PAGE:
Review | In its third season, ‘The Bear’ gets avant-garde


Mild spoilers follow for Season 3 of “The Bear.”

A tip creative writing teachers dole out, frequently enough that the advice has become its own cliché, is to avoid ending a story with “and then I woke up.” Not just because it’s clumsy and invalidates much of what came before, but also because the logic of dreams is so loopy and private that it’s (usually) only interesting to the dreamer.

It’s also, of course, exactly the kind of rule ambitious creators love to break. “The Bear,” Christopher Storer’s breakout hit about food — and grief and vocation, perfectionism and mentorship, service and trauma and ego and guilt and repair — went one further: It opened with a dream. Back in 2022, the pilot began with a surrealist sequence in which a tormented young chef named Carmy Berzatto (Jeremy Allen White) approached and freed a caged bear on the State Street Bridge. I thought back then that it was bold (and maybe a little hokey) to establish a collective unconscious for your show before introducing any actual characters. Or plot.

But these writers weren’t coy. They plunged you right into the show’s messy, broken subtext. The third season, which follows the gang as they try to make the fancy new restaurant a going concern, doubles down on that impulse to throw the viewer into the deep end. “Tomorrow,” the first episode, picks up in the immediate aftermath of friends and family night at the Bear (the restaurant, not the show). And it’s a formally inventive, thoroughly disorienting fever dream every bit as challenging and avant-garde as the dishes in Carmy’s notebook.

In hindsight, the show’s inaugural dive into dreams and dread two years ago doubled as a mission statement for how the show planned to braid Carmy’s talent and plight — in particular, his penchant for sublimating guilt and trauma into culinary brilliance — into a story about the more general torments (and temptations, and thrills) of the restaurant industry. It also threw down a kind of TV gauntlet, more or less announcing the show’s intention to join the likes of semi-trippy classics such as “Northern Exposure,” “Twin Peaks,” “BoJack Horseman,” “The Leftovers” and “The Sopranos.”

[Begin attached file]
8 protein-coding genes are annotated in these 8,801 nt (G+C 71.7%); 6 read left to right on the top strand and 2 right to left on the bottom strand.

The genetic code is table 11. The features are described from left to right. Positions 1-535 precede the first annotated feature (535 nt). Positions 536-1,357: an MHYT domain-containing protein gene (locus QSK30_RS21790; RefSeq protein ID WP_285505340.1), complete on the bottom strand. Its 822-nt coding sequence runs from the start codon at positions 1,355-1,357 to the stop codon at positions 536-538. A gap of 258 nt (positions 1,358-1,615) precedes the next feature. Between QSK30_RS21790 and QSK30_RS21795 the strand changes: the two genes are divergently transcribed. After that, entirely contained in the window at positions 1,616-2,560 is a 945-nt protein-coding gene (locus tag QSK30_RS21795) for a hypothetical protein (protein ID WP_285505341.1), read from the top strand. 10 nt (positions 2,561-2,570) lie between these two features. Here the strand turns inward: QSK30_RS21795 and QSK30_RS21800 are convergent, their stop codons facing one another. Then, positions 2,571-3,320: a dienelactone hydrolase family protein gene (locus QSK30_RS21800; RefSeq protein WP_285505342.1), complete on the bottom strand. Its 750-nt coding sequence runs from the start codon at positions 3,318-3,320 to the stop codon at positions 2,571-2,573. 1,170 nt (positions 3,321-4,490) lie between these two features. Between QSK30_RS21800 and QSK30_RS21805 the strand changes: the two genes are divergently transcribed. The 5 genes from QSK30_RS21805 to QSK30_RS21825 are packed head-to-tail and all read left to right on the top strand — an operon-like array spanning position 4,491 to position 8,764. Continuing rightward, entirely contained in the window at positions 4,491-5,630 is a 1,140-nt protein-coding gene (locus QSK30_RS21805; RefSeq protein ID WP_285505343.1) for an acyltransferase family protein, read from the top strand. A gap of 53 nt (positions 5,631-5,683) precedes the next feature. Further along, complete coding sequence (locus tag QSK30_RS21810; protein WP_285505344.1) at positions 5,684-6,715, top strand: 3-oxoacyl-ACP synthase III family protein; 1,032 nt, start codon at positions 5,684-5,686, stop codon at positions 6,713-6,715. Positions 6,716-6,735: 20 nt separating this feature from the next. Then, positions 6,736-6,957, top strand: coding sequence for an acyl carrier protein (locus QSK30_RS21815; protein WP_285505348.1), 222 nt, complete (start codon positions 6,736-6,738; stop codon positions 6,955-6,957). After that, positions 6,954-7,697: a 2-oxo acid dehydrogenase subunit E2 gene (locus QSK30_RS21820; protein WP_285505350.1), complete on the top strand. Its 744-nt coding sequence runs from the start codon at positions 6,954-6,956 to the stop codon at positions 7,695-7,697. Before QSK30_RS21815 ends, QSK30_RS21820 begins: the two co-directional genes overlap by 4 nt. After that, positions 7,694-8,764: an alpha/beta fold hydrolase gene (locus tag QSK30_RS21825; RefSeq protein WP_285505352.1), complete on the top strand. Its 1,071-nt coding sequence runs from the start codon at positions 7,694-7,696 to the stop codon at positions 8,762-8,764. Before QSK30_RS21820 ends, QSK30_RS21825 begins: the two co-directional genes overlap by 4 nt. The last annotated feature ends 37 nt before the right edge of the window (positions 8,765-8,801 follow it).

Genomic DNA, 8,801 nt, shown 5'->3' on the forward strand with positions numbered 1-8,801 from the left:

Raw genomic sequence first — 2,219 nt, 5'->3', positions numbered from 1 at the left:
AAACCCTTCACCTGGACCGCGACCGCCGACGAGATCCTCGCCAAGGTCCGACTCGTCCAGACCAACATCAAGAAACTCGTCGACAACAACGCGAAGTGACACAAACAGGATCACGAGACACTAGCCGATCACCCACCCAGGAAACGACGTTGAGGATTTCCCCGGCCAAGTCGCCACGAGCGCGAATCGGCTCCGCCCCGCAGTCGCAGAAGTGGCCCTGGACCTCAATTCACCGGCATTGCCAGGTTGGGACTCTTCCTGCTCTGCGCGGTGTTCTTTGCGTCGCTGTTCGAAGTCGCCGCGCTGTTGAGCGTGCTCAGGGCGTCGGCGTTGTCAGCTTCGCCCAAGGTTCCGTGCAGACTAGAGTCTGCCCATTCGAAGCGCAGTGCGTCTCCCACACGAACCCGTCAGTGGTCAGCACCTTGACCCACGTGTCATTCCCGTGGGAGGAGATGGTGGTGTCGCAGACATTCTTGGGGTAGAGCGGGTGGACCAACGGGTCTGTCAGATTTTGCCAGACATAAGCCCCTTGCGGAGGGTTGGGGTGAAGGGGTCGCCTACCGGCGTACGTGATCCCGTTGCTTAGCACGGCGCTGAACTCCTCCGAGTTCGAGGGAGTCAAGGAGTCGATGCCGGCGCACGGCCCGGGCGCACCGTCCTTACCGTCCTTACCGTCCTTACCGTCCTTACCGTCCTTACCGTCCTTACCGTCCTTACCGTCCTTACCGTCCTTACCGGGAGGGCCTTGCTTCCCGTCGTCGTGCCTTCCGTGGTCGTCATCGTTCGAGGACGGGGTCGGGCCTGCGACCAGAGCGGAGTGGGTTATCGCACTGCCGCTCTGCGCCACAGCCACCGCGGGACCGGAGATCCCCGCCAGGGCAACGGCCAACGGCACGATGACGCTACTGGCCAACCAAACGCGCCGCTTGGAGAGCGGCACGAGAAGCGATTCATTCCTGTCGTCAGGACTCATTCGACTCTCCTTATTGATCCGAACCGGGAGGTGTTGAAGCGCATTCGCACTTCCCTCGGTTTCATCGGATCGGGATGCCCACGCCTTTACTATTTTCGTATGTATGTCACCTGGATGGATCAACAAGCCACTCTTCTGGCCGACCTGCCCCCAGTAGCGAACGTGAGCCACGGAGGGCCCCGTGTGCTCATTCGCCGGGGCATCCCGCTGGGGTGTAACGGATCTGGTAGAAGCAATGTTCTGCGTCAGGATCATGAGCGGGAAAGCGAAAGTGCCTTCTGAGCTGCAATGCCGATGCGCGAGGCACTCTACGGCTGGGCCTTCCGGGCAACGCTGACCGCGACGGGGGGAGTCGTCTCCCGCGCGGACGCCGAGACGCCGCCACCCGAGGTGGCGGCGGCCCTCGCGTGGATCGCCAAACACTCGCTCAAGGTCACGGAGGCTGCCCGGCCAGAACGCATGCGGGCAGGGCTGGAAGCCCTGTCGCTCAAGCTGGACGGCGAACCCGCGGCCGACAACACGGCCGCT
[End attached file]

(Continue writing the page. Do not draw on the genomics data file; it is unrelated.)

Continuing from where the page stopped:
But this is a show about how the workers at the Original Beef of Chicago, a hearty sandwich joint with no lofty aspirations, grow — within two sweaty, stressful, only semi-plausible seasons — into proud and ambitious cooks gunning for a Michelin star. The pilot and “Tomorrow” register that dizzying trajectory by using dreamwork very differently.

The show’s opening nightmare was about as subtle as an Italian beef sandwich. The titular bear is a big, loud, obvious metaphor. Sure, it stands for Mikey (Jon Bernthal), Carmy’s larger-than-life older brother, whose suicide on the bridge forced Carmy to take over the family business. And for Carmy’s panic and regret, which threaten to swallow him whole if he stops repressing for even a second and finally opens up that scary cage. The bear is a figure for the Berzattos’ dysfunction and for the dream he and Mikey shared of opening a place together. Hell and hope bound together. The bear was always also, of course, the restaurant business: a feral industry nominally dedicated to leisure and delight that talks a big game about service and celebration while abusing or underpaying its workers, torturing its geniuses, and driving everyone concerned to bankruptcy and despair.